This story about “Still: A Michael J. Fox Movie” first appeared in the Race Begins issue of TheWrap’s Emmy magazine.
Davis Guggenheim, the Oscar-winning director of “An Inconvenient Truth” and “Waiting for Superman,” has made an intimate chronicle of Michael J. Fox’s meteoric rise to TV and film stardom in the 1980s, followed by his shocking diagnosis with Parkinson’s disease. In keeping with Fox’s usual approach, “Still” is light instead of ponderous, even as it delves into the inexorable progression of a disease about which Fox’s doctor told him, “You lose this one.”
How did you get involved with this movie?
It was during COVID. I was in a rut, I hadn’t had a movie that excited me in a while. And I read this interview with Michael in the New York Times. Of course he was funny, but his storytelling was so strong that I said, “I gotta read his books.” And after I read his books, I approached him and he was very open right away. The only thing he said was, “No violins.” That was the only note he gave me in the three years that we made this.
So does the score have any violins?
Well, it’s funny. I did panic. We were in the mixing stage with the composer, John Powell, who had never done a documentary before. One of my favorite parts was with one violin [laughs] and I thought, “I hope Michael was talking metaphorically.”
You tell Michael’s story in a variety of ways, often accompanied by his readings from his audiobooks. There are reenactments at times, and also clips from his movies and TV shows that serve as a kind of playful autobiography of sorts.
Sometimes when you’re making a movie, you say, “God, I hope there are no battles.” But a conflict-free movie is a boring movie. And [editor] Michael Harte and I had a battle, which was, “How do you express these moments in Michael’s life when there’s no archives?”
My solution was reenactments, which we shot up in Vancouver. And his solution was Michael’s movies and TV shows. I would storyboard a scene for reenactments, and he would cut over the storyboards with footage from a movie or TV show. We’d go back and forth. Sometimes I would win and sometimes he would win. It was really tricky — and he never wanted to do this, but I would screen the movie every two weeks to learn what the audience would accept. Those battles were essential.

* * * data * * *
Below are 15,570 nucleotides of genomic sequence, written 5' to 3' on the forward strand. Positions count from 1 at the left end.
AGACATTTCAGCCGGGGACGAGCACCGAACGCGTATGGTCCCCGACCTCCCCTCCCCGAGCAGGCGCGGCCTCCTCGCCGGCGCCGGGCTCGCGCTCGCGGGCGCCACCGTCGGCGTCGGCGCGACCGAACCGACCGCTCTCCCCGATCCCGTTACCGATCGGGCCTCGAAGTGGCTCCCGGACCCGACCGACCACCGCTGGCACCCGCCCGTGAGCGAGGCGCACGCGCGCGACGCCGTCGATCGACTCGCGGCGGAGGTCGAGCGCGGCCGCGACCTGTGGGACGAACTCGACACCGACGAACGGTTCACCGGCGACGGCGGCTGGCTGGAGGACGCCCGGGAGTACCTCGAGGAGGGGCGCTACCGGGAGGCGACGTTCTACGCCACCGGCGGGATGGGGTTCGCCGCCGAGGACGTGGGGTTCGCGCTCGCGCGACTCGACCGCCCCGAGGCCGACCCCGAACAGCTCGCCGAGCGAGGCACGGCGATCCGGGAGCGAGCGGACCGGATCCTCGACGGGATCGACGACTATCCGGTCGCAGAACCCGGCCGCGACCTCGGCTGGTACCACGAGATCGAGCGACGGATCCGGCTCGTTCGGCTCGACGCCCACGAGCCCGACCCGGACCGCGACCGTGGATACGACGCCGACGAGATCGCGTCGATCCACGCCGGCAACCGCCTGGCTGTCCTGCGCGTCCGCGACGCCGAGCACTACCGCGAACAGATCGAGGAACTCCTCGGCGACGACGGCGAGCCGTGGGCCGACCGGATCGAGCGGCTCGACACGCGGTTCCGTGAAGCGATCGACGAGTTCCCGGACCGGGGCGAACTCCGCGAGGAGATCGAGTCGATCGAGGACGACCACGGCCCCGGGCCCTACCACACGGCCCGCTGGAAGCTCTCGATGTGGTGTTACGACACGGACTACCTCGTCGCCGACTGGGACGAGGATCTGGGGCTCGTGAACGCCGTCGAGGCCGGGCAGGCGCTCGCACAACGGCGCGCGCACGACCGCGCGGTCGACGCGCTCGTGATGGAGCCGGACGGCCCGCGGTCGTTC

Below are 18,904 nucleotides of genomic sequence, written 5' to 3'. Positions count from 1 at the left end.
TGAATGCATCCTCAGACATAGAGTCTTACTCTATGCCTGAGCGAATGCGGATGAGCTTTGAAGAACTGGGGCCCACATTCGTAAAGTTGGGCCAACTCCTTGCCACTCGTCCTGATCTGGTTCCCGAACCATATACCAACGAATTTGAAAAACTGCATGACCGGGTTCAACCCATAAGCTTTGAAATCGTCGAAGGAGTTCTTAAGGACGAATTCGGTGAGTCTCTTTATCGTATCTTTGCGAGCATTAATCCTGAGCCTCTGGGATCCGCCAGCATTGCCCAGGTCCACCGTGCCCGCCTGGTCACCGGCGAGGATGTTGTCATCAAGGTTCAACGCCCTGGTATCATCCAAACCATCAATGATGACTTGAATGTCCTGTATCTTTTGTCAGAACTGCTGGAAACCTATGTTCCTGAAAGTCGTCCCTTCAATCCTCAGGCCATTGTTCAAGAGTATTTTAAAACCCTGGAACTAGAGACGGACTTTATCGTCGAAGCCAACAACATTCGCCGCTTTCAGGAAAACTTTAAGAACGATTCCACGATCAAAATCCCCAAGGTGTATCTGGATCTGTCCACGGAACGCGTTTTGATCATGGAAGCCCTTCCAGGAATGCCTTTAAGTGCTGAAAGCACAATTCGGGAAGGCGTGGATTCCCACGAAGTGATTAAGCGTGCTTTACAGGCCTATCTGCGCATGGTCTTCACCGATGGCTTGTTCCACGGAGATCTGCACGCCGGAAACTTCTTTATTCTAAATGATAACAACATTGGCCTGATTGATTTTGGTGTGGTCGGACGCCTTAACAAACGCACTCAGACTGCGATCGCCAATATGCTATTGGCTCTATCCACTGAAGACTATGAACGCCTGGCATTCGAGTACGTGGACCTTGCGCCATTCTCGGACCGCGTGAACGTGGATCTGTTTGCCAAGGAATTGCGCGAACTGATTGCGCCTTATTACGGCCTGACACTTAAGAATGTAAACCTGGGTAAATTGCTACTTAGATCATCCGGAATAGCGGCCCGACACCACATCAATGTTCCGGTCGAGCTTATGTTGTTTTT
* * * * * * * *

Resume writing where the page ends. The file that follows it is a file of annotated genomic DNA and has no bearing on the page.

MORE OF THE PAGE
But you also had one-on-one interviews with a very open and honest Michael J. Fox.
My first instinct was not to do any interviews. I thought it was going to be totally re-creation and archive. But I did a commercial where I was introduced to a shot where you could sit really close to a person you were interviewing. You’re, like, four feet away. We were looking right into each other’s eyes and laughing, and I was asking tough questions. It’s very intimate and raw and real in a way that I didn’t imagine. And it was so good that we just kept going back to it. We did six interviews over more than a year. You see his decline in those interviews, you know?
Toward the end, you also confront him with a blunt statement: You’ve never told me that you’re in pain.
We had a full movie, which we’d shown to people and was pretty great. But I had seen him struggle, seen bruises on his face, seen pictures of him in emergency rooms — but he never talked about being in pain. And so I was like, “I’m gonna do one more interview. I’m gonna confront him.” And he’s like, “You didn’t bring it up. I’m not gonna lead with it.”
You said you were in a rut when you first approached Michael. Did that change over the course of this film?
Making this movie changed my life in a fundamental way. It brought the joy back into my filmmaking. You start directing by rote when you get to a certain age. I’m turning 60 in November, and there’s a little bit of “poor me.” [Laughs] I feel more fragile, my kids are leaving, I feel like my best days are behind me. And Michael’s attitude towards his own life has helped reinvigorate me. This movie has changed my life and Michael has changed my life.